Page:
Having ceased to undertake large industrial reorganizations, Morgan thereafter concentrated on amassing control of various banks and insurance companies. [3] Morgan had avoided serving during the war by paying a substitute $300 to take his place. [1] Northern Securities held the majority of shares in the Northern Pacific, the Great Northern and the CB&Q railroads, giving Morgan control of approximately one-third of the country's railways. [2] In semi-retirement by the time the crisis was resolved, Morgan devoted much of his energy to his art collection and philanthropy. [2] Over time, many of the companies would recover and become profitable, keeping capital flowing into other Morgan deals." [6]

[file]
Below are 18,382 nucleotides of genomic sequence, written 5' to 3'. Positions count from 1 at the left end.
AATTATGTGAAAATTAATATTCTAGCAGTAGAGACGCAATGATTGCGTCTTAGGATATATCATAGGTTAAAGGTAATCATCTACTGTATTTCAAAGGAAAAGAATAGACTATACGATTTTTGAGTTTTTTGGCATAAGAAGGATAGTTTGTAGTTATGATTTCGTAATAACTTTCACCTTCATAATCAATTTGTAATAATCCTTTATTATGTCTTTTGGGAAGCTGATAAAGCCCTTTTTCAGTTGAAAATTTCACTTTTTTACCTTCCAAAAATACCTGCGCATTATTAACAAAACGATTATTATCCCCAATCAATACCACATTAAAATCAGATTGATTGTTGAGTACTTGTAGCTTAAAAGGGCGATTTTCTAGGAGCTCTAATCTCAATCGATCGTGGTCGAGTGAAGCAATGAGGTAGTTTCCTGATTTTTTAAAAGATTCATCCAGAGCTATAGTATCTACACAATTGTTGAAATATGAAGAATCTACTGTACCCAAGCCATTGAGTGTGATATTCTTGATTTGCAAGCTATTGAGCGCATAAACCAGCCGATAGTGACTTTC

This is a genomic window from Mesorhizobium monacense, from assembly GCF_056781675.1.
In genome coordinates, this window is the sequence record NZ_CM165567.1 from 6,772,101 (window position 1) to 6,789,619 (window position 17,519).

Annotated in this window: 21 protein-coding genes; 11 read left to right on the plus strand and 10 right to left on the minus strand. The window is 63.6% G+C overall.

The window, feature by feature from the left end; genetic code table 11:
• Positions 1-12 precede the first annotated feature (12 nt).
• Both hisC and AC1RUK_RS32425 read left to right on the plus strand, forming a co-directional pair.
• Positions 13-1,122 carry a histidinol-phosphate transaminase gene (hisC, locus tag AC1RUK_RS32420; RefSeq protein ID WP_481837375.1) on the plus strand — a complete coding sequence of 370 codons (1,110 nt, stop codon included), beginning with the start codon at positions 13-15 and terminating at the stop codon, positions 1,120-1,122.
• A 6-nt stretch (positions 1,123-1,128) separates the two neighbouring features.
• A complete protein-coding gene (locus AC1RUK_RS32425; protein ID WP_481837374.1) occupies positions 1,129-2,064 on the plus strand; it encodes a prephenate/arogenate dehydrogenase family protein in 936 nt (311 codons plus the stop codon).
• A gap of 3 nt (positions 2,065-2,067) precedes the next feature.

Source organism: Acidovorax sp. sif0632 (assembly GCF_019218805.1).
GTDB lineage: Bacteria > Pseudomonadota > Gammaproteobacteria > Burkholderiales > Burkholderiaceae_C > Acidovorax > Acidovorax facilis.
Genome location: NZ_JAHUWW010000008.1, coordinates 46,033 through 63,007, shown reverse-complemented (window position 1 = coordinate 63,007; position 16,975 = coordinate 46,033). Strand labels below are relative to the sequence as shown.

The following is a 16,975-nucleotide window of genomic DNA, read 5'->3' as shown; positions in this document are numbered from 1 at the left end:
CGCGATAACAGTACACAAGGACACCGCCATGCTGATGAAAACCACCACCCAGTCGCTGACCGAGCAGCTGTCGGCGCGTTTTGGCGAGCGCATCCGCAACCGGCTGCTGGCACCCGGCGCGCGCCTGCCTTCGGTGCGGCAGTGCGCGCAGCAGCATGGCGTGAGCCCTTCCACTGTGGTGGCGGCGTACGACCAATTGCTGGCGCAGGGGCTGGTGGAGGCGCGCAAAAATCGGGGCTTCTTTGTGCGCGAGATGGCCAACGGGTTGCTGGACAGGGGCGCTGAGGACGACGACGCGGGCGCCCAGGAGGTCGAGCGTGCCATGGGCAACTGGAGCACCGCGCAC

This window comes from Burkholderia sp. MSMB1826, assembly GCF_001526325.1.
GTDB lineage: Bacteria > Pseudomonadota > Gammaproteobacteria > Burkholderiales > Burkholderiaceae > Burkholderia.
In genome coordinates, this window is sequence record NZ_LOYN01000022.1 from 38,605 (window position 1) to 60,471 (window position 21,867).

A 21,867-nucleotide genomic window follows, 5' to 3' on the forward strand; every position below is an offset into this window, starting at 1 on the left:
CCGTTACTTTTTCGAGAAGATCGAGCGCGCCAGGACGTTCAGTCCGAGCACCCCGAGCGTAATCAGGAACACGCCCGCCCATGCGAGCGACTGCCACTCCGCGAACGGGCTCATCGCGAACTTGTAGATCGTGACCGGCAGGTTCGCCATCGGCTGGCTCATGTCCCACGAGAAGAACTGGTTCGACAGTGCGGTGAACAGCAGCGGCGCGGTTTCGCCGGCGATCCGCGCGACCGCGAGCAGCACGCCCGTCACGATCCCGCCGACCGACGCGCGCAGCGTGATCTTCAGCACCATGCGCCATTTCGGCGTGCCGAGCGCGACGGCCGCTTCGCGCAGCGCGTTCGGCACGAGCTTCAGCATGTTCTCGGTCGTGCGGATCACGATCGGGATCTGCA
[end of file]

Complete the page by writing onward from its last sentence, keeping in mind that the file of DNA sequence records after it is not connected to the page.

Morgan lost some big projects such as the World’s Fair in Chicago and the Niagara Falls Power Plant to Westinghouse Co., which infuriated him. [9] Morgan began talks with Charles M. Schwab, president of Carnegie Co., and businessman Andrew Carnegie in 1900. [1] After all-night negotiations went nowhere, Morgan ended the stalemate by drawing up a bailout contract and ordering the exhausted presidents to sign. [2]